Monday, 4 January 2016

Harvest Monday - 4th January 2016

Well, here we go again - the start of a new gardening year. In January I don't typically have much in the way of harvests to show off, but on this occasion I do have some Leeks:

My photos are taken from the back doorstep because it was pouring with rain and I didn't want to linger outside longer than necessary. I just grabbed the Leeks and ran inside.

I have three different varieties of Leek this year - Apollo, Toledo and Winter Giant - but to be honest, they all look the same to me. These four are a mix - there are two of Apollo and one each of the others, but don't ask me which is which! I don't think any of them justify the name Winter GIANT.

You can see in the photo above how long the leaves were. Some of them are nearly four feet. Unfortunately those big green leaves are not so good to eat, and it is just the "stem" of the vegetable that we eat. I think it is sometimes referred to as the shank, or the barrel.

Traditionally, the lower part of the Leek is blanched by burying it deep in the soil.

Small, but perfectly formed!

You may wonder why I was out harvesting in the pouring rain. Well there are two reasons: first, it hasn't stopped raining for days so there was no point in waiting. Second, we needed the Leeks to go in a Leek-and-Turkey pie to finish off the turkey from our New Year's Day meal. That definitely wouldn't wait!

In addition to the Leeks, I have also harvested another small batch of Purple Sprouting Broccoli.

This is PSB "Red Spear" (in the rain)

I cut the main flowering head first.

This will oblige the plant to put more of its energy into the production of side-shoots, like these:

Much as I love PSB, I am concerned that it will all be over too soon, and I will have no vegetables at all in the early Spring. On the Plus side though, I suppose it means that I will be able to clear the bed in which the PSB is growing a bit earlier than planned, which will be helpful when I come to make the new raised beds. Every cloud has a silver lining, they say.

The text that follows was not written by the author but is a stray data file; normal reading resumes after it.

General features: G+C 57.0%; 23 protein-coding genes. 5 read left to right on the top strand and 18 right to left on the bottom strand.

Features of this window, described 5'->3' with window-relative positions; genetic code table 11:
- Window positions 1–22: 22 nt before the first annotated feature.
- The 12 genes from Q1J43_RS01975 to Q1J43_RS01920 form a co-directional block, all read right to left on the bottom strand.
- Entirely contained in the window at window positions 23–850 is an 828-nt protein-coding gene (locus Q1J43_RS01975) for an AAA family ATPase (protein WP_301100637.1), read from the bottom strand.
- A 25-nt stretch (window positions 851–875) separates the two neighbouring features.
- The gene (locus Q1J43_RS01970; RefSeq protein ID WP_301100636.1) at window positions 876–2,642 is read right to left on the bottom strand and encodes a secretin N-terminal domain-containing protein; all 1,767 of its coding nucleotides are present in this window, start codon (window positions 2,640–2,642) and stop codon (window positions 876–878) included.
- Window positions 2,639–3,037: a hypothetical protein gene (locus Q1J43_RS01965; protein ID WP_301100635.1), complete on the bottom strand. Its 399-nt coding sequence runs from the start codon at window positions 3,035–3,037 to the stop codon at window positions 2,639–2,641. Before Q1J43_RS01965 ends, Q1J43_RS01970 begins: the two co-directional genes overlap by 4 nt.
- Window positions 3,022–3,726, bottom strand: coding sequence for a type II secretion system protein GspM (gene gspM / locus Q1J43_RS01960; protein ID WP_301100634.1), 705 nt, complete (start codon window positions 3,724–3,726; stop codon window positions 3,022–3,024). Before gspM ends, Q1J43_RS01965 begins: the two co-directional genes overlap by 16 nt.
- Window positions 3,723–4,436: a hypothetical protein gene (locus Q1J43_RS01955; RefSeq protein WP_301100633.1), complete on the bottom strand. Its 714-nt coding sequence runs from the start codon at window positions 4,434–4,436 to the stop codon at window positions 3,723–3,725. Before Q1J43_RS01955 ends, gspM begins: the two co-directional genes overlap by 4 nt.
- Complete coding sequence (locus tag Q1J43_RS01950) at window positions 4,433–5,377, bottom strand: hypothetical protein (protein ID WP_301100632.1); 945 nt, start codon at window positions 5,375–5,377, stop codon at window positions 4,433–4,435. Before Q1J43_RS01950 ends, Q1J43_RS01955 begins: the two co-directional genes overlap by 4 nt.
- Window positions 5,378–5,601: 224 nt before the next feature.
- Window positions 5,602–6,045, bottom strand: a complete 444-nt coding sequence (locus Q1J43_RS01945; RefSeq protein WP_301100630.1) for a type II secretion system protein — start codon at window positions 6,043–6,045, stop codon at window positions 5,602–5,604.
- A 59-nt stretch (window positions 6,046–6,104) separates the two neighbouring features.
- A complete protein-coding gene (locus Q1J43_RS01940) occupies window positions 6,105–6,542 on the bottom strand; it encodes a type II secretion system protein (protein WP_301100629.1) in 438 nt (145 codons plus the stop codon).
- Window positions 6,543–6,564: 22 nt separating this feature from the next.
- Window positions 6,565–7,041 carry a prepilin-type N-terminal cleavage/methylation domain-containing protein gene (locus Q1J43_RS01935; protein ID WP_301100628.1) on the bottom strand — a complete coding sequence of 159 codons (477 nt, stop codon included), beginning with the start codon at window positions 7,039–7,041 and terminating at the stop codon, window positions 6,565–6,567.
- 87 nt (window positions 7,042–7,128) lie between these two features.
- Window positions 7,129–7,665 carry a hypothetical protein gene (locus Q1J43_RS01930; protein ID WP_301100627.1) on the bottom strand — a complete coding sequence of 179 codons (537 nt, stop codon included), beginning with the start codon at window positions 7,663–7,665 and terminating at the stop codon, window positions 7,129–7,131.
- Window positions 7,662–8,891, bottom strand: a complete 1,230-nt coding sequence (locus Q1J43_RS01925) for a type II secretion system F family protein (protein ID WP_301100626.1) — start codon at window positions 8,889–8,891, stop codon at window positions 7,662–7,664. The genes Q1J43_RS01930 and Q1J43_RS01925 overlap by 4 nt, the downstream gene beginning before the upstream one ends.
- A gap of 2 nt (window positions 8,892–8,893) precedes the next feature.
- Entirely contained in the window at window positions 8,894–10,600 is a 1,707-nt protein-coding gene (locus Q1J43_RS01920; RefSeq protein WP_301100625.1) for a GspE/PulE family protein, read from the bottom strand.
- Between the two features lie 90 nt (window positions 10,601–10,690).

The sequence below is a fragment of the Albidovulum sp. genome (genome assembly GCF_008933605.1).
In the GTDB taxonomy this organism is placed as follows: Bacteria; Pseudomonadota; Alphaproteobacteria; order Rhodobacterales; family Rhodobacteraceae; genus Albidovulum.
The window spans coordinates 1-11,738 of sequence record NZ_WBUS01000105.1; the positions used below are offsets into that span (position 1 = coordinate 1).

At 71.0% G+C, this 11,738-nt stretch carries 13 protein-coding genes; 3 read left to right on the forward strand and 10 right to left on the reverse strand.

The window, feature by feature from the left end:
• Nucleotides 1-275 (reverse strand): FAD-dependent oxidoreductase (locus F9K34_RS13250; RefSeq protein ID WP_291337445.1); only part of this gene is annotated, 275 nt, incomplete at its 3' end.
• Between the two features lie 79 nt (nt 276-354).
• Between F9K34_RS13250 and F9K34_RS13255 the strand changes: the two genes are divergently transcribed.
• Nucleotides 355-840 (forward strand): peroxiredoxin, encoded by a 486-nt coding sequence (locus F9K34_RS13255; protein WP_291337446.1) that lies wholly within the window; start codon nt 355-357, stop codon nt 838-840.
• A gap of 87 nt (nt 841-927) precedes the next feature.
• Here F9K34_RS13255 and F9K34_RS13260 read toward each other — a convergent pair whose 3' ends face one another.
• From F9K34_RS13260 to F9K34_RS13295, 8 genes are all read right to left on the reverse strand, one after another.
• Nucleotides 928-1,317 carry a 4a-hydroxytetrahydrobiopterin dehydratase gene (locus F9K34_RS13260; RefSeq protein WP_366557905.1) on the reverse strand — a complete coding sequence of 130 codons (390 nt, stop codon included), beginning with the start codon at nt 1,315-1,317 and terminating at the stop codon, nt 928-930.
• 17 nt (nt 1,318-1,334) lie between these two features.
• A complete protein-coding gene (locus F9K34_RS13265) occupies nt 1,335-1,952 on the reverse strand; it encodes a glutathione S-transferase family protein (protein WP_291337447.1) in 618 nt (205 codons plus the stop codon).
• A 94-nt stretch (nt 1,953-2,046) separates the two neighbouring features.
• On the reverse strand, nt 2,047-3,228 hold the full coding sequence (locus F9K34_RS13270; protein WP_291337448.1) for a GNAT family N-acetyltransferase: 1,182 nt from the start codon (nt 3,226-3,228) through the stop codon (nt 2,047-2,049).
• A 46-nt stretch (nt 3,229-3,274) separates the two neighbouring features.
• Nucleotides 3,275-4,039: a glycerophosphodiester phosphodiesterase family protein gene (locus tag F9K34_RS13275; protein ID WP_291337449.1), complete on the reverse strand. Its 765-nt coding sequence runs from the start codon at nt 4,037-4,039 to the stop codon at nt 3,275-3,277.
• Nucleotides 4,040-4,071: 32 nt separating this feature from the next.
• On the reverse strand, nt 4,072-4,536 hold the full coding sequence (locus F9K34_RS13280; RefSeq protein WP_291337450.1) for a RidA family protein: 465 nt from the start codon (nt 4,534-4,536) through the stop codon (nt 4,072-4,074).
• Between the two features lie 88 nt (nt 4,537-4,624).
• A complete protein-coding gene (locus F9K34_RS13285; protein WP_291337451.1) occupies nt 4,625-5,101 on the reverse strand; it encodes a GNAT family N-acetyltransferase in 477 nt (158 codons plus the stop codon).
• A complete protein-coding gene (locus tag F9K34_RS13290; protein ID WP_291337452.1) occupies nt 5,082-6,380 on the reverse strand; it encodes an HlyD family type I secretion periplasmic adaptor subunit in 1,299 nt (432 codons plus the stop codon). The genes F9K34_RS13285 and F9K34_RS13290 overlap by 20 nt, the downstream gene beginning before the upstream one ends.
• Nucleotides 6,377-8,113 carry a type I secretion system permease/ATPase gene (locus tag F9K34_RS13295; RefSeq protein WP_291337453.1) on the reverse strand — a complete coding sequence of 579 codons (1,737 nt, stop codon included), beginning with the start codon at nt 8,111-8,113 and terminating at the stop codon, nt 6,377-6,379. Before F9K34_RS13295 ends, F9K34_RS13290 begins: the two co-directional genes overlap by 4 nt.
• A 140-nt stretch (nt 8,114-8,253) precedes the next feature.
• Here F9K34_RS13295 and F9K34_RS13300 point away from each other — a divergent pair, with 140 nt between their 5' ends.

This is my contribution to Harvest Monday, hosted for the time being my Michelle at From Seed to Table, so please drop by her blog and see what other people are harvesting.


  1. I've been planning a chicken and leek pie but we have to get tithe plot first.

  2. That PSB plant is beautiful. The leek and turkey pie sounds delightful too!

  3. Nice harvest.

    The little bird sticking out of the pie reminded me that several years ago my mother in law gave me one of those but I've never been sure how to use it. Maybe next time I make chicken pot pie I should put it in the middle. Sounds crazy to do though. Why not use slits in the crust?

  4. Your Turkey and Leek Pie looks fantastic. Is that puff pastry on top? Yum. And the leeks look good to me, so much better than the rust infected specimens that came from my garden. I wonder if your PSB will produce over a longer period or if they will indeed you a chance to get something in their place earlier.

    I'm taking over for Dave as host of Harvest Monday for the month of January, so if you want to link up you can do so on my blog.

    1. Yes, Michelle, that was Puff Pastry on the pie, and just for clarity let me also say that Jane made the pie, not me!

  5. Lovely harvests, especially the PSB. You never know - it may surprise you and keep pumping out the harvests for longer than you anticipate.

  6. Your leeks look rather dainty. I was going to join in the week but my sprouting broccoli is still on the small side - nothing like your purple beauties.

  7. We used home grown leeks in our left over turkey pie. I sent Mike out into the rain though to pick them for me!

  8. Yummy, that pie looks wonderful (and elegant!). That sprouting broccoli has served you well from what I recall!

  9. The leeks are beautiful and the PSB amazing. Hopefully it keeps producing side shoots for a long time. I assume it is going to get colder before it gets warmer so maybe it won't bolt.

  10. Nice to have some of your own leeks Mark. I lifted a few too. I do actually eat some of the better quality dark green parts aswell <usually the inner leaves), they are a bit tougher but I find they have a good flavour and just need to be cooked a little longer than the main part so add them to dishes before the rest.
    I remember your amazing PSB last year! That plant looks lovely, there's no sign of any spears on my one plant yet.


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